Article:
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Hoffmann, R. A wiki for the life sciences where authorship matters. Nature Genetics (2008)

Essential role of hypothalamic muscarinic and alpha-adrenergic receptors in atrial natriuretic peptide release induced by blood volume expansion.

Expansion of the blood volume induces natriuresis, which tends to return the blood volume to normal. This response is mediated at least in part by the release of atrial natriuretic peptide ( ANP) into the circulation. Previous experiments have shown the participation of the anterior ventral third ventricular (AV3V) region of the hypothalamus in the ANP release that follows volume expansion. When injected into the AV3V region, the cholinergic drug carbachol induces natriuresis and the release of ANP. In the present experiments, microinjection of norepinephrine into the AV3V region induced natriuresis and an increase in plasma ANP. To determine whether cholinergic and alpha-adrenergic pathways are crucial to the volume expansion-induced release of ANP, certain receptor-blocking drugs were injected into the AV3V region of conscious rats. Thirty minutes later blood volume was expanded by intravenous injection of 2.0 ml/100 g of body weight of hypertonic saline (0.3 M NaCl). Microinjection of isotonic saline (2 microliters) into AV3V region of control animals 30 min prior to volume expansion had no effect on the 3-fold increase in plasma ANP concentrations measured 5 min after volume expansion. In contrast, although the receptor-blocking drugs did not alter the initial concentrations of plasma ANP 30 min later, just prior to volume expansion, blockade of muscarinic cholinergic receptors by intraventricular injection of 5 nmol (2 microliters) of atropine sulfate or methylatropine markedly reduced the response to volume expansion but did not obliterate it. Microinjection of the alpha receptor blocker phentolamine (5 nmol) into the AV3V 30 min prior to volume expansion also markedly suppressed the ANP response. Intraperitoneal (i.p.) injection of methylatropine (0.01 mmol/100 g of body weight), which does not cross the blood-brain barrier, also did not affect the basal levels of ANP 30 min after i.p. injection. But, in striking contrast with the blockade of the response to volume expansion induced by intraventricular injection of methylatropine, the response to volume expansion was markedly enhanced by i.p. injection of methylatropine. The results therefore indicate that hypothalamic muscarinic and alpha-adrenergic synapses are essential to release of ANP in response to volume expansion. These results are consistent with a hypothetical pathway for physiological control of ANP release which involves distension of baroreceptors within the right atria, carotid and aortic sinuses, and kidney which alters afferent input to brain stem noradrenergic neurons with axons projecting to the AV3V region. There they activate cholinergic interneurons by an alpha 1-adrenergic synapse. The cholinergic neurons in turn stimulate ANP neurons in this brain region via muscarinic receptors. The stimulation of these neurons activates efferent pathways which induce the release of ANP.[1]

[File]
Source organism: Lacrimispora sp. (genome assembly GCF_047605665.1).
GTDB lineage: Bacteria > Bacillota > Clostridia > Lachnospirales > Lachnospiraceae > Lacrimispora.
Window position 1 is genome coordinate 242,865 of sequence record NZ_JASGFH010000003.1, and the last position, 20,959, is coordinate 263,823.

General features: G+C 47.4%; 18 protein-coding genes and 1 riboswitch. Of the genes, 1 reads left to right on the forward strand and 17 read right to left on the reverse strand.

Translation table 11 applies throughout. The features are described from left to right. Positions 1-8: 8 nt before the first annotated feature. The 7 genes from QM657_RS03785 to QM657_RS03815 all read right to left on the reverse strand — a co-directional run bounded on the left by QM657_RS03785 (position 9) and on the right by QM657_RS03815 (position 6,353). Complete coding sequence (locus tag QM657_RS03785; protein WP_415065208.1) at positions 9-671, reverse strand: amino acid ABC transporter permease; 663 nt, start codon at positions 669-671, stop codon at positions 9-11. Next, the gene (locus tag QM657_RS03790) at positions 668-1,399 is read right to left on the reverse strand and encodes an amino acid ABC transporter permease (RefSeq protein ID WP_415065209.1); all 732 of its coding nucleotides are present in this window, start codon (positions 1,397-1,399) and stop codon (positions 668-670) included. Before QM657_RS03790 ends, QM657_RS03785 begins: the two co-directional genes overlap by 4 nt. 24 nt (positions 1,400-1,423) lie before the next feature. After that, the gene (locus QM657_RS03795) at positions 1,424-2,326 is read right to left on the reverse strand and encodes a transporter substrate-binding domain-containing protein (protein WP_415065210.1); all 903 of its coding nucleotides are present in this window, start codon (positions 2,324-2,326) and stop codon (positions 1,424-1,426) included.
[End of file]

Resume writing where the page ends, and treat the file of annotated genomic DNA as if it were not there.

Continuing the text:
1. Essential role of hypothalamic muscarinic and alpha-adrenergic receptors in atrial natriuretic peptide release induced by blood volume expansion. Antunes-Rodrigues, J., Marubayashi, U., Favaretto, A.L., Gutkowska, J., McCann, S.M. Proc. Natl. Acad. Sci. U.S.A. (1993) [Pubmed]
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